Mission: Impossible II
Or, Tom Cruise plays James Bond. The only major difference between the original Mission: Impossible TV series and the James Bond movies was that the IMF – Impossible Mission Force – was a team of spies, while Bond was a lone wolf. Not this time. Though assisted by the first film's only other returnee, Ving Rhames, Tom Terrific is basically… read more!
Screenwriter/playwright Sorkin, known for his chatty, chatty scripts, makes his directorial debut with Molly's Game, and it's pretty much what you'd expect. It's witty. It's fast-paced. It's clever but not as clever as it thinks it is. Sorkin-as-director shows no trailblazing visual flair, but he lets his fine cast do their jobs, and from the depths of seemingly standalone scenes… read more!
I'm not into baseball, I'm barely more interested in economics, and I only enjoy looking at statistics when they're about something fun. So a movie about the business of sports and the formulas of geeky statisticians should have kept me away. Why, then, did I like Moneyball? Because it's intelligent. Because it shines a light on an industry I know… read more!
Is Mira Nair an Indian filmmaker or an American filmmaker? Or both? Born in India, Nair moved to the US and honed her craft after graduating from Harvard. Her features reflect her mixed cinematic lineage: apart from the realism of her excellent debut Salaam Bombay! and the gloss of her unremarkable Hollywood effort The Perez Family, the director seems most at home… read more!
Tired of being known as merely a pretty face in Hollywood, actress Charlize Theron decided to put her money where her mouth was, not only by thoroughly deglamorizing herself to portray real-life convicted serial killer Aileen Wuornos, but by co-producing the much-anticipated Wuornos biopic as well. It paid off: Theron disappears into her role completely, giving us a spot-on interpretation… read more!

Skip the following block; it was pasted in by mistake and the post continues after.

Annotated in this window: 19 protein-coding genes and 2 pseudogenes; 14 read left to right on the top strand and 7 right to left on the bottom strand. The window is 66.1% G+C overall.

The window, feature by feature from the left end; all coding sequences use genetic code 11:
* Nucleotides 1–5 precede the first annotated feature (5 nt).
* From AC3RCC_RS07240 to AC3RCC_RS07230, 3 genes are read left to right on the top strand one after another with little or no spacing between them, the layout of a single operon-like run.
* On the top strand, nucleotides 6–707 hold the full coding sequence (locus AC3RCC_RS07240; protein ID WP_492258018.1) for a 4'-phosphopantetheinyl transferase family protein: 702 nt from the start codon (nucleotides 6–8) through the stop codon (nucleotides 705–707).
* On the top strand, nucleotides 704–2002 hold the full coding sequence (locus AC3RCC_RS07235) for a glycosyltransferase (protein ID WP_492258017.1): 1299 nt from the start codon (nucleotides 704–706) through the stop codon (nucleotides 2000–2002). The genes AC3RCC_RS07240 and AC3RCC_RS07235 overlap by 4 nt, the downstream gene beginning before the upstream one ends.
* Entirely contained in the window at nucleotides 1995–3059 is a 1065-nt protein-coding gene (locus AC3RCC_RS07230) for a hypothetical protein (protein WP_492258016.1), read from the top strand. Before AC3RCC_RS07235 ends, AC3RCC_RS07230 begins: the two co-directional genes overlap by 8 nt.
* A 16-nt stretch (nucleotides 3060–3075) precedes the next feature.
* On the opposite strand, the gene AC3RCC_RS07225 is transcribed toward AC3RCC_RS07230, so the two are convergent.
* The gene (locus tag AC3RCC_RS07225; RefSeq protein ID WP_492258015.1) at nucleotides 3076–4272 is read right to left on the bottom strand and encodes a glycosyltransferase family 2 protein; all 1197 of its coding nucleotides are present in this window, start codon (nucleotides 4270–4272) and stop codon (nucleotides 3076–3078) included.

A super-downer of a drama starring Billy Bob Thornton as a guard on Georgia's death row and Halle Berry as the widow of the prisoner (Sean "Puffy" Combs) most recently sent to Georgia's electric chair. You can tell even from the ads that Thornton and Berry are going to hook up eventually, so it's a little to the story's detriment… read more!
Pixar's computer animated films are always easy reviews for me, because all I have to do is tell you how great they are, and leave them at that. Employing some of the most talented animators and story people in the industry, they have yet to make a dud, and even if Monsters, Inc. - about the secret world of the… read more!
It's been twelve years since Monsters, Inc. was released, and I must admit that I'd forgotten pretty much everything about it, other than it's about monsters and the two main characters are voiced by Billy Crystal and John Goodman. And frankly, this prequel about how this mismatched duo met in college seemed to be a part of Pixar's recent slump… read more!
Sam Rockwell plays Sam Bell, an astronaut assigned to man a lunar station all alone for three long years, in a future where 70% of the Earth's energy comes from something called "Helium 3" mined on the moon itself. His only company is a computer named Gerty (voiced by Kevin Spacey and an obvious homage to HAL in 2001). And… read more!
This isn't so much a documentary about David Bowie as it is an immersive odyssey through his career. It's chronological on a macro scale, focusing primarily on four periods: Bowie's Ziggy Stardust years in London in the early 1970s; his paranoid stay in Los Angeles in the middle of that decade; his experimental late '70s phase in Berlin; and the… read more!